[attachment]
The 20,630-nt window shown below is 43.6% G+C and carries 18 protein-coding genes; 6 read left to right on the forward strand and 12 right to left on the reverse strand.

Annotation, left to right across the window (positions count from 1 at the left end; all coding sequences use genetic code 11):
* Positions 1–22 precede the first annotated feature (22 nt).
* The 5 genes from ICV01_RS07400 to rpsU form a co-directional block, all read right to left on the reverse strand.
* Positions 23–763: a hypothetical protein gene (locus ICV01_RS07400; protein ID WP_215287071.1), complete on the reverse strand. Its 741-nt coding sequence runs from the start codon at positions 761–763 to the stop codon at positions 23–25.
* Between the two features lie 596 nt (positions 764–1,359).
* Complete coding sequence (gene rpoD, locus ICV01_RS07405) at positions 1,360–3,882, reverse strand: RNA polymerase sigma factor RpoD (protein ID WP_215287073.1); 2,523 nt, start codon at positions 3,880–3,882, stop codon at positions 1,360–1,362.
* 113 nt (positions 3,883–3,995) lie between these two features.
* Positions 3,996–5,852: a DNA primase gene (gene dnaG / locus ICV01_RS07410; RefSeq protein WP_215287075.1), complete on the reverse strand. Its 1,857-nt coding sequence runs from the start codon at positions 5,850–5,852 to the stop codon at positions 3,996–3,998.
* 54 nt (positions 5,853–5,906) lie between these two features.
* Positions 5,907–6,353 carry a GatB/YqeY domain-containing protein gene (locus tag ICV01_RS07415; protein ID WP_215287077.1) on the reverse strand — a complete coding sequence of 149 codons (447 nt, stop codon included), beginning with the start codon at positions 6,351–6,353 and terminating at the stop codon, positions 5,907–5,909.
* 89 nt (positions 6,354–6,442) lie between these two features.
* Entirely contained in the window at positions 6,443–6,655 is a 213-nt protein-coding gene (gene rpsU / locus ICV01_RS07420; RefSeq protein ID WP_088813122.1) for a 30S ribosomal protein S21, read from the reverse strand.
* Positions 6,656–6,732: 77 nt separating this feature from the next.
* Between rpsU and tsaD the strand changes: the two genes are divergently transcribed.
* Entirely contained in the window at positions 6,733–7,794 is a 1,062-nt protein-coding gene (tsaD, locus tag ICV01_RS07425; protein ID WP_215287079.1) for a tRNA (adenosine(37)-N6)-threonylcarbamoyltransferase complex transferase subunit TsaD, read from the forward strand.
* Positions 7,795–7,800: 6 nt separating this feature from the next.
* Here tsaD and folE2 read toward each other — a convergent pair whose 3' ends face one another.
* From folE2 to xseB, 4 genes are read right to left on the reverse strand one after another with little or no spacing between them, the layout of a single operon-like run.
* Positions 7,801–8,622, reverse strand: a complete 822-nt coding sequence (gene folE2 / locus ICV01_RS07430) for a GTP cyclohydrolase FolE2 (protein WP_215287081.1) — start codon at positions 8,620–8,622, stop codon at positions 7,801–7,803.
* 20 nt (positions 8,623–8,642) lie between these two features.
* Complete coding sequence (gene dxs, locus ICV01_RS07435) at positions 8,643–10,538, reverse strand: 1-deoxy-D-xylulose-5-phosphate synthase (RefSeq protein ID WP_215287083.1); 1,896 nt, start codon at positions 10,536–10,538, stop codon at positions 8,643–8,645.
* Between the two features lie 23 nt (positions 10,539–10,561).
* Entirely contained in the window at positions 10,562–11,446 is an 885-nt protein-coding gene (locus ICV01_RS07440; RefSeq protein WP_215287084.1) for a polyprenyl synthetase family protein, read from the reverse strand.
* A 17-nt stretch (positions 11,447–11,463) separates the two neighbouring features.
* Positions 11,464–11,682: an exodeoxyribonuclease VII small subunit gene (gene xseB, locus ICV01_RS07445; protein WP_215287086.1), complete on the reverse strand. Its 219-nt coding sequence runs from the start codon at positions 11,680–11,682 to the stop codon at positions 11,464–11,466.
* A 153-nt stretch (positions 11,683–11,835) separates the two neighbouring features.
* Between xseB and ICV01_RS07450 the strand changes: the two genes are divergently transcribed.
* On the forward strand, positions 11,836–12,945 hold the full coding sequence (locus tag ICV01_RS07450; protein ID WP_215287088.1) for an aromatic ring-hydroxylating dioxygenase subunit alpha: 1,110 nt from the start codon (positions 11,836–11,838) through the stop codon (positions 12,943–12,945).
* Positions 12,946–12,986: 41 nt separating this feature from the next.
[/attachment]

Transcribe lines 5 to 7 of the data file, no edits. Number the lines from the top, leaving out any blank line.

* Positions 23–763: a hypothetical protein gene (locus ICV01_RS07400; protein ID WP_215287071.1), complete on the reverse strand. Its 741-nt coding sequence runs from the start codon at positions 761–763 to the stop codon at positions 23–25.
* Between the two features lie 596 nt (positions 764–1,359).
* Complete coding sequence (gene rpoD, locus ICV01_RS07405) at positions 1,360–3,882, reverse strand: RNA polymerase sigma factor RpoD (protein ID WP_215287073.1); 2,523 nt, start codon at positions 3,880–3,882, stop codon at positions 1,360–1,362.